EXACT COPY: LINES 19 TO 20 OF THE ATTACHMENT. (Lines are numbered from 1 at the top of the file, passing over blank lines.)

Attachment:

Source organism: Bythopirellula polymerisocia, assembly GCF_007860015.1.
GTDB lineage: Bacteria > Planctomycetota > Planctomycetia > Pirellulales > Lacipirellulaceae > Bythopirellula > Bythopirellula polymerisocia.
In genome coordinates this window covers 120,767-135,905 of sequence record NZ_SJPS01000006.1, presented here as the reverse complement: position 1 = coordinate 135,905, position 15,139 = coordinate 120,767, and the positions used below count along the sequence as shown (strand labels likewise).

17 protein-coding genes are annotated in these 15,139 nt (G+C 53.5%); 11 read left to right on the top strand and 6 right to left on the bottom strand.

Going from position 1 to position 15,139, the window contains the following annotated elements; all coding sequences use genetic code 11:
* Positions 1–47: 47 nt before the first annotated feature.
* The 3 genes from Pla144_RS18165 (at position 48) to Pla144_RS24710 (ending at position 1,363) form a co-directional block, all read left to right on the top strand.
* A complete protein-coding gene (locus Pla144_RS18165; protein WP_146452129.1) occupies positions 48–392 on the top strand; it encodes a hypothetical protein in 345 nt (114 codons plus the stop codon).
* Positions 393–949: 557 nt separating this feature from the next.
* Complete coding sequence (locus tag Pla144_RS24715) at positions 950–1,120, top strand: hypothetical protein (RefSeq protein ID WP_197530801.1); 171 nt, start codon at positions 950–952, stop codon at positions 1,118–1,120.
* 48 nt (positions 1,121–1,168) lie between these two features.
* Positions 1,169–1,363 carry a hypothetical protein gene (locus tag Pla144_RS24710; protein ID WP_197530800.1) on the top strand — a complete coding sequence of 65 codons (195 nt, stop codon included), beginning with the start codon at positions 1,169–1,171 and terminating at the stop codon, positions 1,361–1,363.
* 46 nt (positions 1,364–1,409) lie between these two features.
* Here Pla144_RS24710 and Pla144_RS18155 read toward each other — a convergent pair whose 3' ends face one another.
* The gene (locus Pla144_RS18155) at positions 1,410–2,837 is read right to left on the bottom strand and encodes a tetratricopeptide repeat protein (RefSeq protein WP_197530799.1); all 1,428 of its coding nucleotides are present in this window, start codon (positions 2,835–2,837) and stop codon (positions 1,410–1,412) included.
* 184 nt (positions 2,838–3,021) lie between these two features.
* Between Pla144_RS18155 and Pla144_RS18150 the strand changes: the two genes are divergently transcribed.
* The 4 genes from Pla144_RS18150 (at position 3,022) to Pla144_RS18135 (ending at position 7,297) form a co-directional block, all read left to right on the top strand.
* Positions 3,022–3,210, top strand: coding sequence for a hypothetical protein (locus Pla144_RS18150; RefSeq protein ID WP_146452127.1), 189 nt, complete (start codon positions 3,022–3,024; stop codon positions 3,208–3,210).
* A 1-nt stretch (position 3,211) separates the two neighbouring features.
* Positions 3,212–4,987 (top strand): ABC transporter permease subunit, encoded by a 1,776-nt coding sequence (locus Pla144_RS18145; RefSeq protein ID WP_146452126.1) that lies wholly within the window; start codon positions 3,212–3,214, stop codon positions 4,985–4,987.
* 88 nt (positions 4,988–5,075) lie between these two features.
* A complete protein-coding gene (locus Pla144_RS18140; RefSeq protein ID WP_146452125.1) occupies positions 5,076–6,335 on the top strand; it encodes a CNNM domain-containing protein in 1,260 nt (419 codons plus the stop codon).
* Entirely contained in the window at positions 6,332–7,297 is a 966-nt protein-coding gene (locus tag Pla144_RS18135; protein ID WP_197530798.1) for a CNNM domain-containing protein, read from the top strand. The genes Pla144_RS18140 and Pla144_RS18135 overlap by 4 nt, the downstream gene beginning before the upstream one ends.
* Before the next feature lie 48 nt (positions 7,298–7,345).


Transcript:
* Positions 3,022–3,210, top strand: coding sequence for a hypothetical protein (locus Pla144_RS18150; RefSeq protein ID WP_146452127.1), 189 nt, complete (start codon positions 3,022–3,024; stop codon positions 3,208–3,210).
* A 1-nt stretch (position 3,211) separates the two neighbouring features.